AP used data analysis and family narratives to understand the surge of “excess deaths” among U.S. long-term care residents not infected with COVID-19.

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James Gill, shown in an April 17, 2020 photo provided by his daughter. He died in a nursing home on June 12.

June Linnertz via AP

AP has revealed that a quiet surge in nursing home deaths — from causes other than COVID-19 — is attributable to neglect and isolation in the shadow of the coronavirus pandemic. An AP team documented heartbreaking examples across the country, based on an exclusive expert analysis that estimates the number of non-COVID “excess deaths” in U.S. nursing homes, above and beyond what is normal, could top 40,000 since March.

National writer Matt Sedensky and investigative reporter Bernard Condon, both based in New York, began brainstorming after seeing broader stories  suggesting that the nation’s so-called excess deaths — more people dying this year than in a normal year — were due largely to the pandemic. Their question: What was the extent and cause of excess deaths specifically in nursing homes?

They sought the answer through an authority on nursing home deaths who analyzed federal data for AP and estimated that for every two residents who were dying of COVID-19, another one was dying of causes unrelated to the virus. On top of the 90,000 dead from coronavirus, he said, there were another 40,000 non-COVID-19 excess deaths since the pandemic broke out. He suspected that a big part of the reason was that staffs, already stretched thin by the virus, were not providing enough care to those who weren’t infected.

To check that, AP’s team went to state nursing home ombudspersons who said they had been flooded with complaints from family members about loved ones who were lucky enough to escape infection but died horrible deaths anyway, with unchanged diapers, bedsores to the bone, and severe infection, starvation and dehydration. They also spoke out about loved ones who succumbed not to neglect but to the effects of being isolated during the pandemic, a spiral of depression and despair that doctors list as “failure to thrive.”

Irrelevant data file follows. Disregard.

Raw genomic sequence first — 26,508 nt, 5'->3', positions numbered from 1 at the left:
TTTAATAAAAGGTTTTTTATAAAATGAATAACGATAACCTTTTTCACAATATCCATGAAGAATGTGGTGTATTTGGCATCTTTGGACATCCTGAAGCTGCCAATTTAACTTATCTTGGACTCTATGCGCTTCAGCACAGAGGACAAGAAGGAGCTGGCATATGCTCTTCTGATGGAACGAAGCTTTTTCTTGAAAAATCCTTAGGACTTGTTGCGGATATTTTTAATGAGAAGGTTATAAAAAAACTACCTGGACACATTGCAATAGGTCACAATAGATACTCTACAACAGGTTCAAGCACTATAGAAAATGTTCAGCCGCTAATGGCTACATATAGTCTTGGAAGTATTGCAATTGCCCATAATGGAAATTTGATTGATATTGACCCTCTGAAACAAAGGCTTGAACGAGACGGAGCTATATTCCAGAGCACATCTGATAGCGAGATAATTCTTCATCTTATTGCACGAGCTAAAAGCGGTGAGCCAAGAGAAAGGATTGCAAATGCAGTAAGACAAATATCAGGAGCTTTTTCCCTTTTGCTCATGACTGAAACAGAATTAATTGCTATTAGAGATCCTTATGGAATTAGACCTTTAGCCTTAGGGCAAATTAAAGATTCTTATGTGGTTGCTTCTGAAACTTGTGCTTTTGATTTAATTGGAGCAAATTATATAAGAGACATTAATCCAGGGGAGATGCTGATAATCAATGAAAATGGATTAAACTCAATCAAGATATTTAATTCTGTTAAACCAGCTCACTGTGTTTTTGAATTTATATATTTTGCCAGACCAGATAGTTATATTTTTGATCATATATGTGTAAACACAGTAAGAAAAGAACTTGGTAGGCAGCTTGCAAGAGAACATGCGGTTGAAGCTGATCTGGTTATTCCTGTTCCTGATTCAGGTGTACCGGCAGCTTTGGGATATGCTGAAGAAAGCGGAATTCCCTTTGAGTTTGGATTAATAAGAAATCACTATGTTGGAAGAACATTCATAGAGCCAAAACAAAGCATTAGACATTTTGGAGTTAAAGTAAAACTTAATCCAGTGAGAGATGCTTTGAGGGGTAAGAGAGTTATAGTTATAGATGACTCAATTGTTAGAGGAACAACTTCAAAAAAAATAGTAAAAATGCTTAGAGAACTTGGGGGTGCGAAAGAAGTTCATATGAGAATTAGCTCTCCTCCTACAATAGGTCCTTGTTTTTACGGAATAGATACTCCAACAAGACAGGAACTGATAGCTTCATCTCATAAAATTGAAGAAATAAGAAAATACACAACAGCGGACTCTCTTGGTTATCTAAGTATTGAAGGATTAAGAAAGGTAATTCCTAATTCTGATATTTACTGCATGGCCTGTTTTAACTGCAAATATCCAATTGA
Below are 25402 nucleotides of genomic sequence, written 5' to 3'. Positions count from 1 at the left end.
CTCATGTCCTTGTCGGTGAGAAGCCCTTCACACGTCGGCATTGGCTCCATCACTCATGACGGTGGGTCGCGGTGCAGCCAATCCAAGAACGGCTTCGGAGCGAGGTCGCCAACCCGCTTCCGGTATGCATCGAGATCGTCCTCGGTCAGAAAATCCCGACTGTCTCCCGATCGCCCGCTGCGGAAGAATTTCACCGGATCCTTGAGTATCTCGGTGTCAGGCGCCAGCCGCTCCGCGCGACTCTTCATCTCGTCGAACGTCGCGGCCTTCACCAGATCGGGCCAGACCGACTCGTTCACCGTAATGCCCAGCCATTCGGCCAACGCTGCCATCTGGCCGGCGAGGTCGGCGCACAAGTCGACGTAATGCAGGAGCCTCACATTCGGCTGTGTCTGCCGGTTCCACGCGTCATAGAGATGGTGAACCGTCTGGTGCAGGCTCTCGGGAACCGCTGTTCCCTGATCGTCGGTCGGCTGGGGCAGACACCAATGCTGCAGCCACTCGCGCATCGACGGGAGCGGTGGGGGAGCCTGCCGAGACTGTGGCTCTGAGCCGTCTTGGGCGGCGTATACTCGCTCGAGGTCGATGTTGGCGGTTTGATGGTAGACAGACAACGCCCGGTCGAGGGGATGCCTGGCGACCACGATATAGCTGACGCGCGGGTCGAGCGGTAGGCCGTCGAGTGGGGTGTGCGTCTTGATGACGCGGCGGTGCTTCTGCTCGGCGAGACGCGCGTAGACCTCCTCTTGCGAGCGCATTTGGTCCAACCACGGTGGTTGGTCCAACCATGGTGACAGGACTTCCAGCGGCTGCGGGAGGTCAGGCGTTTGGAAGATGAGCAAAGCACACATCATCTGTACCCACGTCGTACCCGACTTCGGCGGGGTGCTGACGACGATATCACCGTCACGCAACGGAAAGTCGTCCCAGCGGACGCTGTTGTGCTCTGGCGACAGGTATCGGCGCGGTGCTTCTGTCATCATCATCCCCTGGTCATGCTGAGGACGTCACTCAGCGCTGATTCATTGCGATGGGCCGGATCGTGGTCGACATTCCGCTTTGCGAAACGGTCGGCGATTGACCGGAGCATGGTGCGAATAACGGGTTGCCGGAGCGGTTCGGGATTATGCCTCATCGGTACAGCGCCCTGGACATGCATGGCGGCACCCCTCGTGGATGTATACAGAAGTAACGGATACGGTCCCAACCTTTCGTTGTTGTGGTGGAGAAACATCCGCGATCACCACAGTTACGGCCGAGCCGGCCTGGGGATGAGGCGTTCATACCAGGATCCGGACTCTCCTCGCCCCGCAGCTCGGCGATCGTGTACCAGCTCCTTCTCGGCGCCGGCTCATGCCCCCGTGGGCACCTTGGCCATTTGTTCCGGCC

On a parallel track, Raleigh-based video journalist Allen Breed interviewed a family in North Carolina, and coordinated on-camera interviews of experts by Federico Narancio in Washington and Haven Daley in San Francisco, and an interview of a grieving daughter in New York by Robert Bumsted that became the focal point of the package. Portraits from photographers Frank Franklin II in New York and Jim Mone in Minnesota, and graphics by Marshall Ritzel rounded out the coverage.

The text story and video piece were among the most widely viewed on the AP News app on the day of publication. The story also scored prominent play on major websites as PBS, MSN and The Washington Post, and on newspaper front pages. One AP tweet alone was retweeted nearly 3,000 times. After the story ran, an advocacy group for nonprofit nursing homes issued a statement saying this should push federal lawmakers to approve another round of stimulus to allow homes to hire more workers.

For exposing a grim consequence of the pandemic affecting an already vulnerable population, the team of Sedensky, Condon and Breed earns this week’s Best of the States award.

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